by Larry Gallagher
Being a father of two girls was a never a difficult thing for me as a sneakerhead. I didn’t drastically give up who I was or what I was into when my children were born. I love my daughters more than any hobby or interest I’ve ever had. Including them in my sneaker hobby was just natural.
I had years of fun purchasing my girls matching pairs of my favorite Jordan retro or asking them about what their favorite color shoe was from a list of new releases—just simple fun things that a dad can share with his kids.
That all changed when one of my daughters reached high school. With the teenage years come all types of drama that no parent wants to deal with, and having a daughter who likes a fresh pair of sneakers on her feet doesn’t make it any easier. I came to the realization that raising young women in a culture that can often objectify them isn’t the most fun thing to do.
Take for example in 2012, when I picked up a pair of Air Jordan 11s for my oldest daughter as a Christmas gift and had to immediately give her a warning about making sure she was careful when she was wearing them. I’ll admit that I probably would have added the overcautious dad warning even if they were for my son instead of my daughter, but I felt like it needed to be said so much more in her case. The fact I had to remind her that simply wearing a pair of sought after sneakers can often be taken as “trying to look cute” is something that is incredibly frustrating as a father.
In talking with her about the way she’s treated when she wears some of her best sneakers to school (she has a decent little collection by now) she shared, “No one really harasses me because of what I wear. But a lot of times, guys will tell me that it’s not fair that I have a certain pair because I’m not a real sneakerhead and I know they’re just saying it because I’m a girl.”
If anything, my daughter’s love of sneakers comes from a bond we share, so I could care less what a group of young kids think. But it also frustrates me that the same attitude of those kids will follow her into adulthood.
I’m smart enough to recognize that you can’t fight time. Eventually the world and the sneaker culture that I am a part of will pass me by, as my children and their peers will take over as the next generation of sneakerheads. I just want to make sure that culture is in a better place than it is now.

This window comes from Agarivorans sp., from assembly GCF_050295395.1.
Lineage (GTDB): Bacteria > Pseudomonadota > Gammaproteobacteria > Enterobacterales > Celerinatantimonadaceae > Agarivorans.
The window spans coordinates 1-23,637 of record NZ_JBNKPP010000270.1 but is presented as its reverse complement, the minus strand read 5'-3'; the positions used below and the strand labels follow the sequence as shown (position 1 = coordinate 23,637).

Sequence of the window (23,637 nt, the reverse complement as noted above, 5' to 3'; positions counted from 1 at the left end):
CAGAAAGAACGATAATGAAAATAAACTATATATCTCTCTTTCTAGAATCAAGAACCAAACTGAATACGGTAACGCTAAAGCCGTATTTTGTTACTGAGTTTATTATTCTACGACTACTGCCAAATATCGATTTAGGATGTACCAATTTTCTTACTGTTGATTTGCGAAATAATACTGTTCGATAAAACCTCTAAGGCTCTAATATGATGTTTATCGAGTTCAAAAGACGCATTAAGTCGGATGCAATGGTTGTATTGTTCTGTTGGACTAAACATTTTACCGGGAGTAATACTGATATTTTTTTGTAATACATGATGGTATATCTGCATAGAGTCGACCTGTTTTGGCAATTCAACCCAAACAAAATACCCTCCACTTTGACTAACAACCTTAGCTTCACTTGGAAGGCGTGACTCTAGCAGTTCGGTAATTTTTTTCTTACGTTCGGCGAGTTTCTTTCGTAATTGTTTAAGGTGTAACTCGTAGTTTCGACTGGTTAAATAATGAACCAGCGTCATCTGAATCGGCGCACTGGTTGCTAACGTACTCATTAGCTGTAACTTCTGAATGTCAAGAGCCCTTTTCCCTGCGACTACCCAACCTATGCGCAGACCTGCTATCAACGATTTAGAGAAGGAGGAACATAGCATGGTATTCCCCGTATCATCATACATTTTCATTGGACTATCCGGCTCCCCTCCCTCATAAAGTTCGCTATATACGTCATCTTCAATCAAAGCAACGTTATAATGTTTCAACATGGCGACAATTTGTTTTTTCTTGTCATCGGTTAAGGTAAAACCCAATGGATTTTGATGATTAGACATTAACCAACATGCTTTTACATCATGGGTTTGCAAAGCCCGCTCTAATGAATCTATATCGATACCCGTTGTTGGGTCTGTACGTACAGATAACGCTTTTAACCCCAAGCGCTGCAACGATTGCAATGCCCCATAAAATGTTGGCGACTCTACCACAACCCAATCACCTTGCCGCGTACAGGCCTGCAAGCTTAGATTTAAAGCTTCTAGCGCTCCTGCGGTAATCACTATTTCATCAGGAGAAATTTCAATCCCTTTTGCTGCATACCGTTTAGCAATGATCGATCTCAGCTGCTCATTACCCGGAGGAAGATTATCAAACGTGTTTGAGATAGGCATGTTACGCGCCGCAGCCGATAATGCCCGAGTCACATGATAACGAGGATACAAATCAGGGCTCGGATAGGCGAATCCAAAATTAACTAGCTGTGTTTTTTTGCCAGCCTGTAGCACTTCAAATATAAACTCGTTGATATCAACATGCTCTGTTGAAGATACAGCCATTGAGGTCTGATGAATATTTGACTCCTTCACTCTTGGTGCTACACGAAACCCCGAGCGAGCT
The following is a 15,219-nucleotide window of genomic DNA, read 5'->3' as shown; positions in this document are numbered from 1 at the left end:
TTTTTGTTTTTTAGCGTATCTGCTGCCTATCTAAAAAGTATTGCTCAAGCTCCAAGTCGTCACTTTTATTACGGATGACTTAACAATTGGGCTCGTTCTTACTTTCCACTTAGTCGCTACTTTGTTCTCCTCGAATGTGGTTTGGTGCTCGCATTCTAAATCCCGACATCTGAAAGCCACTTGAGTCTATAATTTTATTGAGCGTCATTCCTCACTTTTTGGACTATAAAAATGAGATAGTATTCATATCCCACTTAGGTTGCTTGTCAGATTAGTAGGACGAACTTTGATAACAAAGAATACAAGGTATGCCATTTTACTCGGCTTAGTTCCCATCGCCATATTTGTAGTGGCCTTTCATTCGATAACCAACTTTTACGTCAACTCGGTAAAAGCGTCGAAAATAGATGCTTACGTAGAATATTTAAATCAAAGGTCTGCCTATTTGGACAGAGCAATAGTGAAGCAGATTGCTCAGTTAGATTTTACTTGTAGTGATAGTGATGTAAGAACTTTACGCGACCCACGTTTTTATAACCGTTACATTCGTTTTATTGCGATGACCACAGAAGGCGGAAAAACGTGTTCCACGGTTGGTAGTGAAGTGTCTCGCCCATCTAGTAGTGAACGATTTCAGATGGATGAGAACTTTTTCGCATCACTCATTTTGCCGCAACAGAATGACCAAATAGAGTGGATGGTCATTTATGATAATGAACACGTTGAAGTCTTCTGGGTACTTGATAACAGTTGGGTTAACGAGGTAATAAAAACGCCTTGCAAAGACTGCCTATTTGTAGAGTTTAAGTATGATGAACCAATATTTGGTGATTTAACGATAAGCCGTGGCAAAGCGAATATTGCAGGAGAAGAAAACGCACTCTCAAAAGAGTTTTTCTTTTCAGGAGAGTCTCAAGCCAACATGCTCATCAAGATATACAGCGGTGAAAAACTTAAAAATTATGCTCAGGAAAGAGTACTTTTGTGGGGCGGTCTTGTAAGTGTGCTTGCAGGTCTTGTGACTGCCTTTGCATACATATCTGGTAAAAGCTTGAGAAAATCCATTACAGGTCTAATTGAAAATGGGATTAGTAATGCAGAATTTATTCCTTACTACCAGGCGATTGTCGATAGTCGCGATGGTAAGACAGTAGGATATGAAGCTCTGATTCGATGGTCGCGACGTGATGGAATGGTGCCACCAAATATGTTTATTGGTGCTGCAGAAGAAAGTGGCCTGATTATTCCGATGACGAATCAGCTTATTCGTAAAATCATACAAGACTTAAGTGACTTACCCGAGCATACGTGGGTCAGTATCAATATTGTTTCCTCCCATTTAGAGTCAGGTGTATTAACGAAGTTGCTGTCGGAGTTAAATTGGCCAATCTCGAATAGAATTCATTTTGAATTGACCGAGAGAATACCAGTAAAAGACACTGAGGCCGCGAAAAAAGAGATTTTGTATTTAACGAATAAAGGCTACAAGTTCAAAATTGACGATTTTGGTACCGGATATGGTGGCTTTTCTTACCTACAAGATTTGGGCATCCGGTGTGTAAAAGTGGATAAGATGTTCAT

Female sneakerheads of all ages still deal with the stigma that them wearing sneakers and participating in the culture that surrounds it is counter to who they really should be. You see it constantly when guys are more than happy to see a woman half-naked in a pair of their favorite Jordans because it’s sexy (and I’m not denying it isn’t) but then don’t want to show respect to a female sneakerhead who has worked hard at having an admirable collection.
Just Google “men in sneakers” and “women in sneakers” and see what comes up. As you can see from the images below, the results are quite different.
It’s near impossible to reference women and sneakers online in any way and not get a smorgasbord of half-naked pictures to go with it. I understand that sex sells. It’s hard as a father to want my daughters to participate in a culture that does just that. This isn’t just a sneaker problem either, as we all have seen numerous times in all parts of our culture how women are told they can participate in anything they want, but often mocked or exploited when they attempt to.
The truth is I’m just a dad trying to look out for my girls.
There are plenty of fantastic women for young girls to look up to in sneaker culture and writing about shoes in general. I think of women like @nerdlikejazzy, @jentwice143, @thesneakermom and @soledevida when I want to show my daughters examples of ladies who are successful at what they do, without having to resort to using sexuality. Women like this are out there succeeding despite a culture that often works against them. I commend them because it helps make my job as a dad a little bit easier by being able to include my daughters in something I love and have positive examples to point to.
They can enjoy sneaker culture just as much as any guy can. Things aren’t perfect by any means ( I don’t know if they ever will be) but one thing I do know is as long as I’m here, I’ll keep trying to make being a sneakerhead a place all of my kids can enjoy regardless of their gender.